Phillies: 4 Lineups Girardi should consider to open the season

Opening Day is about three weeks away and excitement is slowly building.

The 2020 Phillies roster is improved from last season, and offense figures to be this team’s biggest strength. When you consider a handful of factors—universal-DH, Kingery’s versatility, Alec Bohm potentially pushing for ABs—you see that Joe Girardi has a handful of combinations to compose his starting-9 each day.

When setting the Phillies batting order the biggest question for me is the two hole. They can go in a few directions here (Segura, Rhys, Didi, Kingery, even JT or Bryce) but it’s up to Girardi to find the ideal candidate. Whoever mans this spot in the lineup would hit behind McCutchen and be protected by Harper—that’s as good as it gets.

While the everyday DH could swing in a couple directions, you’ll see most of these lineups with Jay Bruce, who should get the early crack at most of those at-bats. The only other position somewhat up in the air is CF, though I don’t think it’s much of a debate; Haseley will get the everyday reps against righties, with Kingery or Quinn platooning against lefties. Though I’ll admit that all could change fast in a 60 game sprint.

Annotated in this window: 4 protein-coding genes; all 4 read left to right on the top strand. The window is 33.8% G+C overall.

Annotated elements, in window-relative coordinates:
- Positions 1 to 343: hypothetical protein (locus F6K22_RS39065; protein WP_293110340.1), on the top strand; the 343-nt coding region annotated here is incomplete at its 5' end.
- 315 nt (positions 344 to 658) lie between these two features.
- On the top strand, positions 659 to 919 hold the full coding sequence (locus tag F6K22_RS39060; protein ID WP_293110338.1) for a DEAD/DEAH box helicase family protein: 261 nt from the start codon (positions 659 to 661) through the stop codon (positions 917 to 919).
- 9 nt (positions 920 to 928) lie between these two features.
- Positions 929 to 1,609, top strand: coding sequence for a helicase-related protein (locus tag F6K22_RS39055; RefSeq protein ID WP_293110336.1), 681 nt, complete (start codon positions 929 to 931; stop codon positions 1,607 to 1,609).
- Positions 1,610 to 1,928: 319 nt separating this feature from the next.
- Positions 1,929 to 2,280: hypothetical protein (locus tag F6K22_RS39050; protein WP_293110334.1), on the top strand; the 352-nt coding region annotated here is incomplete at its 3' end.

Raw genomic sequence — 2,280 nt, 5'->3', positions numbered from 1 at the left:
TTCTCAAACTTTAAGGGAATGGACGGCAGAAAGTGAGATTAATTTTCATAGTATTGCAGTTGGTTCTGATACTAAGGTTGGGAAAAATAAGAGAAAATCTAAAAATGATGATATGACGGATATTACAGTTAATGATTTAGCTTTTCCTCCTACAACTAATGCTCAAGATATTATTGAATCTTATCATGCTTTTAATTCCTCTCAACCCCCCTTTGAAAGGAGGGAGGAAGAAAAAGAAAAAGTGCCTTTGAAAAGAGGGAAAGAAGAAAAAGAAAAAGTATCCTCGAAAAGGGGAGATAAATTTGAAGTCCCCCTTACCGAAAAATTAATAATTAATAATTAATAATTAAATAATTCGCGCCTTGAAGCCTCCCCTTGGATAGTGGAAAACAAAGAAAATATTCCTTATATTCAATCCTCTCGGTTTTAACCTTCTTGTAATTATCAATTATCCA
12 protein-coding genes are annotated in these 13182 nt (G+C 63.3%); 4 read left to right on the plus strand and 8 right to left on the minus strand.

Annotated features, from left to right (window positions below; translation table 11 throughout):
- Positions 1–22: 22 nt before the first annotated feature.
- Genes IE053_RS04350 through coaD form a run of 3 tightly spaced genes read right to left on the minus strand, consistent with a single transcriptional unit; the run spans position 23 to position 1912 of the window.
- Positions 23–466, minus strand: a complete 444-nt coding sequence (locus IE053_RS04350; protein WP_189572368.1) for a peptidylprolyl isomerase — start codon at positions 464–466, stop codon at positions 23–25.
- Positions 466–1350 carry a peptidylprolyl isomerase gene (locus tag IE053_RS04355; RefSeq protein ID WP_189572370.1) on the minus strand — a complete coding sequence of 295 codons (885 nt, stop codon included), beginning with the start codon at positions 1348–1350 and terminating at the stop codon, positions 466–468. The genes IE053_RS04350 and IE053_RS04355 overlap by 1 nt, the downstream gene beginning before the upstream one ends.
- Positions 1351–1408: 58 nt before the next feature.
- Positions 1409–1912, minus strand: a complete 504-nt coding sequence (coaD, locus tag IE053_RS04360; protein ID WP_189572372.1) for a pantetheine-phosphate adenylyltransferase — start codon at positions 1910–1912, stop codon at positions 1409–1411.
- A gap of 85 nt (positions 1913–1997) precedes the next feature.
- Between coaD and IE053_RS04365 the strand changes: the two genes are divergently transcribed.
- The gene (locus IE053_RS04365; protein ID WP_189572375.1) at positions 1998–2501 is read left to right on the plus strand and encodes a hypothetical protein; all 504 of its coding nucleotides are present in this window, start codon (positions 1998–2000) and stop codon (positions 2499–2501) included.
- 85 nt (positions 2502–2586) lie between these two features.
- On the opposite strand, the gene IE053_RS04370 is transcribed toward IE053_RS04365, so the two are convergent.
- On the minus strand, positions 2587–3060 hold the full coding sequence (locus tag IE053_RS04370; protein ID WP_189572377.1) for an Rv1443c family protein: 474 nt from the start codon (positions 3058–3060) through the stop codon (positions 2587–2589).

Here are four lineups I think would make sense for the Phillies to open the season.


“Rhys in the two-hole”

  1. McCutchen LF
  2. Hoskins 1B
  3. Harper RF
  4. Realmuto C
  5. Gregorius SS
  6. Segura 3B
  7. Bruce DH
  8. Kingery 2B
  9. Haseley CF

This might actually be my preferred lineup. Something about protecting Rhys with Bryce is too appealing to pass up, and it pairs the three highest OBP guys atop the order as well. The Phillies ought to do whatever they can to get 2017-18 Hoskins instead of the 2019 version, and this feels like a good way for Girardi to help make that happen.